The opinion of the court was delivered by: SCHEINDLIN
SHIRA A. SCHEINDLIN, U.S.D.J.:
In this diversity action, plaintiff Allendale Mutual Insurance Company ("Allendale") seeks to recover $ 7,000,000 in unpaid reinsurance, $ 5,000,000 in "loss adjustment expenses" and interest, and an unspecified amount for legal fees and expenses incurred in the defense of a prior action for declaratory relief brought by defendants against Allendale in England. On July 8, 1997, I dismissed plaintiff's claim for loss adjustment expenses pursuant to Rule 56 of the Federal Rules of Civil Procedure. See Allendale Mutual Ins. Co. v. Excess Ins. Co., Ltd., 992 F. Supp. 271, 1997 WL 379683 (S.D.N.Y. 1997) ("Allendale I "). Plaintiff now moves for reargument pursuant to Local Rule 6.3. For the reasons set forth below, plaintiff's motion for reargument is granted. However, after considering reargument of this issue and partially amending the July 8 Opinion and Order in light of such, I again find that plaintiff's claim for loss adjustment expenses must be dismissed pursuant to Rule 56 of the Federal Rules of Civil Procedure.
The factual and procedural history of this action were set forth in Allendale I, 992 F. Supp. 271, 1997 U.S. Dist. LEXIS 12505, 1997 WL 379683 at *1-*2, and familiarity with both will be presumed for purposes of this Opinion and Order.
II. Motion for Reargument
Local Civil Rule 6.3 states in pertinent part:
A notice of motion for reconsideration or reargument shall be served within ten (10) days after the docketing of the court's determination of the original motion and . . . shall be served with . . . a memorandum setting forth concisely the matters or controlling decisions which counsel believes the court has overlooked. . . . No oral argument shall be heard unless the court grants the motion and specifically directs that the matter shall be reargued orally. No affidavits shall be filed by any party unless directed by the court.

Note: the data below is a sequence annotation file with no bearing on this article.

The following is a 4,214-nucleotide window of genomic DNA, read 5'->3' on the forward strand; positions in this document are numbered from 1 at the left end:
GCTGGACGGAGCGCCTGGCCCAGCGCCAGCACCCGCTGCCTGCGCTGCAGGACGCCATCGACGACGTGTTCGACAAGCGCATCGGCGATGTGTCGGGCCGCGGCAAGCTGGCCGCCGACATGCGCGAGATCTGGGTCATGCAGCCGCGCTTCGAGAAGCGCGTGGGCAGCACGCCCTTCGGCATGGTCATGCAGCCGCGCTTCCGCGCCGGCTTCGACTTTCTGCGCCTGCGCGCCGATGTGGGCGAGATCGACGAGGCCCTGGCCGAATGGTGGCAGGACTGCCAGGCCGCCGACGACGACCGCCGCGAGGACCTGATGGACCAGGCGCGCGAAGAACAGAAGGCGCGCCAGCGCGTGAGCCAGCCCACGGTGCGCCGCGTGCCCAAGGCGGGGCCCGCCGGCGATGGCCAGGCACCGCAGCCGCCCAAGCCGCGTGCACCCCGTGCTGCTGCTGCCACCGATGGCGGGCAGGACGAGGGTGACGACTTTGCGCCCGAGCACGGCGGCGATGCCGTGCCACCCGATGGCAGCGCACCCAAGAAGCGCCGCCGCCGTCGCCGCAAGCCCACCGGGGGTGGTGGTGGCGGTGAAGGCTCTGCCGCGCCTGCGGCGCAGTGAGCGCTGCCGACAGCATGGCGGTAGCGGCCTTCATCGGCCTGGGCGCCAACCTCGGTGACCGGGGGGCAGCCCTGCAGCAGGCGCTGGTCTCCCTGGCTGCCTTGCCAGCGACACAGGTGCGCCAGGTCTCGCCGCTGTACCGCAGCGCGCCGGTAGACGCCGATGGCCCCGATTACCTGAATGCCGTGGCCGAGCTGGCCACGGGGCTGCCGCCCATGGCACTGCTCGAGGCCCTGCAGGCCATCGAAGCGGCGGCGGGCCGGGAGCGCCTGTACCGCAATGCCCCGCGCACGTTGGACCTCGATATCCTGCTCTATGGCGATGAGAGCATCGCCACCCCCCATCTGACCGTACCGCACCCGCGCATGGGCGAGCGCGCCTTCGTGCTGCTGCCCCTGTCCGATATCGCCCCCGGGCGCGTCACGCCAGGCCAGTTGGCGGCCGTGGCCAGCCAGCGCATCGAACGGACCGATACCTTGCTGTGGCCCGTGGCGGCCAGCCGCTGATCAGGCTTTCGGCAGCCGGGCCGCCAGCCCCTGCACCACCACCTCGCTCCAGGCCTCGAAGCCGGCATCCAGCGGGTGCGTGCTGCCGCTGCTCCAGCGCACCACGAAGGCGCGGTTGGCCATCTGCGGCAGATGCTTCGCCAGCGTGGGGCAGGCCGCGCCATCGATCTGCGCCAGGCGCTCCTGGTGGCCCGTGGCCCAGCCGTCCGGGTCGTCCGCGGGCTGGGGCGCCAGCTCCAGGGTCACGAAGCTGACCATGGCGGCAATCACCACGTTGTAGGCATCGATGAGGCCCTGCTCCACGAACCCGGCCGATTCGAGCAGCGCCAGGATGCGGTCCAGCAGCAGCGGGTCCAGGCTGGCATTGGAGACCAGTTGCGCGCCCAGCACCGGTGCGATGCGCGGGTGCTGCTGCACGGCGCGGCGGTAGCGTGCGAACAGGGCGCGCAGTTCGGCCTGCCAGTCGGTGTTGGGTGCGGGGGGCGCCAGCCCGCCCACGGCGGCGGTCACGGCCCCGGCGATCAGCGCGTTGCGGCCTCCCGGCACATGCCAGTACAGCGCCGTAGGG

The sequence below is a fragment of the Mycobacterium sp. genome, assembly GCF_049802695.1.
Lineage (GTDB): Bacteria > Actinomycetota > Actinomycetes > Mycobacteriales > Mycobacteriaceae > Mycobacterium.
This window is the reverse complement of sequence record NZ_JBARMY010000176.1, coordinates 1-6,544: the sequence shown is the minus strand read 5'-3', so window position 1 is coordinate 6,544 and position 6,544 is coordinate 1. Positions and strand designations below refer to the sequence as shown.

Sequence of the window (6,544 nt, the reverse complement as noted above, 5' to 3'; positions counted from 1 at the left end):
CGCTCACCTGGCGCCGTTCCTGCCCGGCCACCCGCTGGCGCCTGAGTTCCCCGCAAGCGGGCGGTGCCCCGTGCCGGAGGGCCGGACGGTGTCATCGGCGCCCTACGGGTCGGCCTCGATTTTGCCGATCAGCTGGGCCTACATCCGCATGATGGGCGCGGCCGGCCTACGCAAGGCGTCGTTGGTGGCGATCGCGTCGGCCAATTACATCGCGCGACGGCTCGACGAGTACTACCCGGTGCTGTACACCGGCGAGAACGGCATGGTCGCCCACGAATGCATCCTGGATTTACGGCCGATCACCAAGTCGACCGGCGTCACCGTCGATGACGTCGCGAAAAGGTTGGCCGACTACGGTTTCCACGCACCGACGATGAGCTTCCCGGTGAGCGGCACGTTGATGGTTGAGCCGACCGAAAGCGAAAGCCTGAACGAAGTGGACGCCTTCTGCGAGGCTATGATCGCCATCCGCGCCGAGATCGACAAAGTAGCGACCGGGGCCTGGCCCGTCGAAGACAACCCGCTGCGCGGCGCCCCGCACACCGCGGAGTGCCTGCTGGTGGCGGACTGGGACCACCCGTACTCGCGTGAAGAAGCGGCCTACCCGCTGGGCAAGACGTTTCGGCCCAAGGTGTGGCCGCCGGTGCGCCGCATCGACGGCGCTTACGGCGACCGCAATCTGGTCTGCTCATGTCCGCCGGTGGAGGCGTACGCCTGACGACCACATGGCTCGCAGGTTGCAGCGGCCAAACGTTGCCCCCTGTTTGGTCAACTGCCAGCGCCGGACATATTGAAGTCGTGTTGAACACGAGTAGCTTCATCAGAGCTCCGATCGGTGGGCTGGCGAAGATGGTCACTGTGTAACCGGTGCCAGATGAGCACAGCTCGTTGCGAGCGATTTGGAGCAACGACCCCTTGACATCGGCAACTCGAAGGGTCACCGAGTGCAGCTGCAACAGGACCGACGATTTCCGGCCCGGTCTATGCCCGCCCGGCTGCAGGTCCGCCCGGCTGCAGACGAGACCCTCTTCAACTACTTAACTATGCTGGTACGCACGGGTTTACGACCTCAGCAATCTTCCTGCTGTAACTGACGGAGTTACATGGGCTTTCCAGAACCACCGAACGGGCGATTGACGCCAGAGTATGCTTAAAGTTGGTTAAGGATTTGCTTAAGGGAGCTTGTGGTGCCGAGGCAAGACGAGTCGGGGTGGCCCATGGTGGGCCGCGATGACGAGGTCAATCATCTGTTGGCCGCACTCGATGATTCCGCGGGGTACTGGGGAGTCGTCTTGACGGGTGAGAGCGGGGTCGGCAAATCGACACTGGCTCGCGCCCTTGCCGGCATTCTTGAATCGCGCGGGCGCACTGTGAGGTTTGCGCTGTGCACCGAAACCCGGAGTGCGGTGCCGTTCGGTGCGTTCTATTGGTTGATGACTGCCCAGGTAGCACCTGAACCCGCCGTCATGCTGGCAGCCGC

Local Civil Rule 6.3. To satisfy this rule, the moving party must set forth a matter or controlling decision overlooked by the court in its initial review of the motion. See Farkas v. Ellis, 783 F. Supp. 830, 832 (S.D.N.Y.) ("The standard for granting a motion for reargument is strict in order to preclude repetitive arguments on issues that have already been considered fully by the court."), aff'd, 979 F.2d 845 (2d Cir. 1992). "The court must not allow a party to use the motion to reargue as a substitute for appealing from a final judgment." Fulani v. Brady, 149 F.R.D. 501, 503 (S.D.N.Y. 1993), aff'd, 35 F.3d 49 (2d Cir. 1994). If the court finds the motion for reargument is warranted, the court may either direct the parties to reargue their motions orally or rely on the submissions as made. See New York City Department of Finance, et al. v. Twin Rivers, Inc., 929 F. Supp. 172, 173 (S.D.N.Y. 1996). The decision to grant or deny a motion to reargue rests in the discretion of the district court. See Cohen v. Koenig, 932 F. Supp. 505, 507 (S.D.N.Y. 1996).
Defendants now contend that plaintiff's motion for reargument must be denied as plaintiff has raised no factual matters or controlling decisions overlooked by the court. In one sense, defendants are correct: plaintiff's current arguments are but an expanded version of those initially raised in their memorandum of law submitted in opposition to defendants' motion. However, the July 8 Opinion and Order did not directly address these arguments, and it appears that they raise important legal questions that have yet to be addressed by any Court of Appeals. Accordingly, plaintiff's motion for reargument is granted in order to present a more thorough explanation of my decision to dismiss plaintiff's claim for loss adjustment expenses pursuant to Rule 56.
A. The Question Presented
As stated in the July 8 Opinion and Order, the viability of plaintiff's claim for loss adjustment expenses turns on a single legal question: can the follow-the-settlement clause
of the reinsurance agreement serve as a basis for Allendale to recover loss adjustment expenses in excess of the $ 7,000,000 cap set forth in the limit clause
? Stated another way, the question presented ...